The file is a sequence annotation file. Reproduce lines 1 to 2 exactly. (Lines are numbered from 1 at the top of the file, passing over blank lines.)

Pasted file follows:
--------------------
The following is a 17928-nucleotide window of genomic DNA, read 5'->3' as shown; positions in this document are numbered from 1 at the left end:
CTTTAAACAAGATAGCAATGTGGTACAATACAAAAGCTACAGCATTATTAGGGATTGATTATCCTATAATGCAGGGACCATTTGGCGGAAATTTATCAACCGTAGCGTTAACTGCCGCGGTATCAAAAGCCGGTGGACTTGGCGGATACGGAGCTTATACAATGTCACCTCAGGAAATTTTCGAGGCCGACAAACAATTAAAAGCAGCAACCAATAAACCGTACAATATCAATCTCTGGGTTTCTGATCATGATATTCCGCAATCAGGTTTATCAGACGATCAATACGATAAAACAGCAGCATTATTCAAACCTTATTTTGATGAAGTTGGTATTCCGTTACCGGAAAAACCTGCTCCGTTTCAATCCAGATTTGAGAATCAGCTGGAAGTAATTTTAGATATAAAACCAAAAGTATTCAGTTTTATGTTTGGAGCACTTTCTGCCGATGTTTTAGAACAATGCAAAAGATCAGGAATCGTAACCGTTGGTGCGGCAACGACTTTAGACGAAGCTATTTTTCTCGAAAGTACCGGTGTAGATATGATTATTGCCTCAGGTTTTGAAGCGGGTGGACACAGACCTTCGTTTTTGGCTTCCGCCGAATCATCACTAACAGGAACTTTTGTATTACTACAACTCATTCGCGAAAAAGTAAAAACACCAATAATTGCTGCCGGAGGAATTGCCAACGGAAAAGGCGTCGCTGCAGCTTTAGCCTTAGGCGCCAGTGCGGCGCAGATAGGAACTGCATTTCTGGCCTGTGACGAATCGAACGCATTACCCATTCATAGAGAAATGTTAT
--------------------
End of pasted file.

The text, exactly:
The following is a 17928-nucleotide window of genomic DNA, read 5'->3' as shown; positions in this document are numbered from 1 at the left end:
CTTTAAACAAGATAGCAATGTGGTACAATACAAAAGCTACAGCATTATTAGGGATTGATTATCCTATAATGCAGGGACCATTTGGCGGAAATTTATCAACCGTAGCGTTAACTGCCGCGGTATCAAAAGCCGGTGGACTTGGCGGATACGGAGCTTATACAATGTCACCTCAGGAAATTTTCGAGGCCGACAAACAATTAAAAGCAGCAACCAATAAACCGTACAATATCAATCTCTGGGTTTCTGATCATGATATTCCGCAATCAGGTTTATCAGACGATCAATACGATAAAACAGCAGCATTATTCAAACCTTATTTTGATGAAGTTGGTATTCCGTTACCGGAAAAACCTGCTCCGTTTCAATCCAGATTTGAGAATCAGCTGGAAGTAATTTTAGATATAAAACCAAAAGTATTCAGTTTTATGTTTGGAGCACTTTCTGCCGATGTTTTAGAACAATGCAAAAGATCAGGAATCGTAACCGTTGGTGCGGCAACGACTTTAGACGAAGCTATTTTTCTCGAAAGTACCGGTGTAGATATGATTATTGCCTCAGGTTTTGAAGCGGGTGGACACAGACCTTCGTTTTTGGCTTCCGCCGAATCATCACTAACAGGAACTTTTGTATTACTACAACTCATTCGCGAAAAAGTAAAAACACCAATAATTGCTGCCGGAGGAATTGCCAACGGAAAAGGCGTCGCTGCAGCTTTAGCCTTAGGCGCCAGTGCGGCGCAGATAGGAACTGCATTTCTGGCCTGTGACGAATCGAACGCATTACCCATTCATAGAGAAATGTTAT